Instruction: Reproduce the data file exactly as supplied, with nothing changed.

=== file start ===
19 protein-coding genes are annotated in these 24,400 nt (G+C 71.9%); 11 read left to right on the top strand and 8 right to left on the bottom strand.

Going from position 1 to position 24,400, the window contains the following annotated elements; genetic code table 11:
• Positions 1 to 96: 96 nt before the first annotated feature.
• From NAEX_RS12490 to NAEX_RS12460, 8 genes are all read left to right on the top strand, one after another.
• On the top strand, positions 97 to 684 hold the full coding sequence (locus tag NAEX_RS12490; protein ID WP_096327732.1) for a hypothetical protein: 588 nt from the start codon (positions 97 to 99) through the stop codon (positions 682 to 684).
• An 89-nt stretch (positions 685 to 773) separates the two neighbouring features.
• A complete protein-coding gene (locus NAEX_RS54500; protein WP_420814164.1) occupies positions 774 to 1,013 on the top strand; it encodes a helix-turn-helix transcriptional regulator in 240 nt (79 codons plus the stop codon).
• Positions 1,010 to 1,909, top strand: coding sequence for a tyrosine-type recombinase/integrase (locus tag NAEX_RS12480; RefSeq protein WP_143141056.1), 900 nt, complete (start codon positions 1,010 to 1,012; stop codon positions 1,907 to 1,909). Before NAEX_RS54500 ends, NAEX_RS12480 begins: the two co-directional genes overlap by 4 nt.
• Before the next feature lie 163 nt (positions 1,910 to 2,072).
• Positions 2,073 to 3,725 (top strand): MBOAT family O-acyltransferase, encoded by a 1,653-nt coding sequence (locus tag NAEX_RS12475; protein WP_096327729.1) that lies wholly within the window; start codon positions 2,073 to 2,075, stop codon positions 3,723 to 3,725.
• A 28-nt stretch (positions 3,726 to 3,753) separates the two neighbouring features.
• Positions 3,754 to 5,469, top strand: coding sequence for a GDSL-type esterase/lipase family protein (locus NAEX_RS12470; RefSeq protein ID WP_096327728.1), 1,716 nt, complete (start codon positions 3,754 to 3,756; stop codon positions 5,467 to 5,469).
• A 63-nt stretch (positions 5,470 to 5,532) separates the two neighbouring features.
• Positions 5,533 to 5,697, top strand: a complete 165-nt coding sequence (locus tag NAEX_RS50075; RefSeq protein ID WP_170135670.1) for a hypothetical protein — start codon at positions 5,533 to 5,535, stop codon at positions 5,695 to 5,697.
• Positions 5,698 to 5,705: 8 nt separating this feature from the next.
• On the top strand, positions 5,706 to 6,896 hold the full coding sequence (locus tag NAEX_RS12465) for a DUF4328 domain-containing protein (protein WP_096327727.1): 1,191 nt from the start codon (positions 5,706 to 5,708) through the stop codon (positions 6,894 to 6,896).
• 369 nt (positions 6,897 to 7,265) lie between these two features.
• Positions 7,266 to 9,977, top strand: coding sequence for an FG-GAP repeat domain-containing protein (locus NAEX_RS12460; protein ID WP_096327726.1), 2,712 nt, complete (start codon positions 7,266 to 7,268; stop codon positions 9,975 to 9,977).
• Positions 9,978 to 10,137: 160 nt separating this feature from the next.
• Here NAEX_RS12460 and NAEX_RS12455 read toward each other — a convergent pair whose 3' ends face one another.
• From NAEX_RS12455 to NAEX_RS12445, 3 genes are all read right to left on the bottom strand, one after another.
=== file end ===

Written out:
19 protein-coding genes are annotated in these 24,400 nt (G+C 71.9%); 11 read left to right on the top strand and 8 right to left on the bottom strand.

Going from position 1 to position 24,400, the window contains the following annotated elements; genetic code table 11:
• Positions 1 to 96: 96 nt before the first annotated feature.
• From NAEX_RS12490 to NAEX_RS12460, 8 genes are all read left to right on the top strand, one after another.
• On the top strand, positions 97 to 684 hold the full coding sequence (locus tag NAEX_RS12490; protein ID WP_096327732.1) for a hypothetical protein: 588 nt from the start codon (positions 97 to 99) through the stop codon (positions 682 to 684).
• An 89-nt stretch (positions 685 to 773) separates the two neighbouring features.
• A complete protein-coding gene (locus NAEX_RS54500; protein WP_420814164.1) occupies positions 774 to 1,013 on the top strand; it encodes a helix-turn-helix transcriptional regulator in 240 nt (79 codons plus the stop codon).
• Positions 1,010 to 1,909, top strand: coding sequence for a tyrosine-type recombinase/integrase (locus tag NAEX_RS12480; RefSeq protein WP_143141056.1), 900 nt, complete (start codon positions 1,010 to 1,012; stop codon positions 1,907 to 1,909). Before NAEX_RS54500 ends, NAEX_RS12480 begins: the two co-directional genes overlap by 4 nt.
• Before the next feature lie 163 nt (positions 1,910 to 2,072).
• Positions 2,073 to 3,725 (top strand): MBOAT family O-acyltransferase, encoded by a 1,653-nt coding sequence (locus tag NAEX_RS12475; protein WP_096327729.1) that lies wholly within the window; start codon positions 2,073 to 2,075, stop codon positions 3,723 to 3,725.
• A 28-nt stretch (positions 3,726 to 3,753) separates the two neighbouring features.
• Positions 3,754 to 5,469, top strand: coding sequence for a GDSL-type esterase/lipase family protein (locus NAEX_RS12470; RefSeq protein ID WP_096327728.1), 1,716 nt, complete (start codon positions 3,754 to 3,756; stop codon positions 5,467 to 5,469).
• A 63-nt stretch (positions 5,470 to 5,532) separates the two neighbouring features.
• Positions 5,533 to 5,697, top strand: a complete 165-nt coding sequence (locus tag NAEX_RS50075; RefSeq protein ID WP_170135670.1) for a hypothetical protein — start codon at positions 5,533 to 5,535, stop codon at positions 5,695 to 5,697.
• Positions 5,698 to 5,705: 8 nt separating this feature from the next.
• On the top strand, positions 5,706 to 6,896 hold the full coding sequence (locus tag NAEX_RS12465) for a DUF4328 domain-containing protein (protein WP_096327727.1): 1,191 nt from the start codon (positions 5,706 to 5,708) through the stop codon (positions 6,894 to 6,896).
• 369 nt (positions 6,897 to 7,265) lie between these two features.
• Positions 7,266 to 9,977, top strand: coding sequence for an FG-GAP repeat domain-containing protein (locus NAEX_RS12460; protein ID WP_096327726.1), 2,712 nt, complete (start codon positions 7,266 to 7,268; stop codon positions 9,975 to 9,977).
• Positions 9,978 to 10,137: 160 nt separating this feature from the next.
• Here NAEX_RS12460 and NAEX_RS12455 read toward each other — a convergent pair whose 3' ends face one another.
• From NAEX_RS12455 to NAEX_RS12445, 3 genes are all read right to left on the bottom strand, one after another.